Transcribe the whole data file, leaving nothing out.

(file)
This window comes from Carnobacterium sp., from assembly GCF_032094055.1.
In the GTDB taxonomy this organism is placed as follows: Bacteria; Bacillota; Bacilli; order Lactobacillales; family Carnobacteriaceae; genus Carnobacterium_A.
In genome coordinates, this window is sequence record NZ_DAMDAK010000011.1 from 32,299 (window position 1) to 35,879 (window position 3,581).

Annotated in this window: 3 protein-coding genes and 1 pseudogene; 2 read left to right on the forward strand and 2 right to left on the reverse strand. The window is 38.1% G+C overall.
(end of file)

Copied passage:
This window comes from Carnobacterium sp., from assembly GCF_032094055.1.
In the GTDB taxonomy this organism is placed as follows: Bacteria; Bacillota; Bacilli; order Lactobacillales; family Carnobacteriaceae; genus Carnobacterium_A.
In genome coordinates, this window is sequence record NZ_DAMDAK010000011.1 from 32,299 (window position 1) to 35,879 (window position 3,581).

Annotated in this window: 3 protein-coding genes and 1 pseudogene; 2 read left to right on the forward strand and 2 right to left on the reverse strand. The window is 38.1% G+C overall.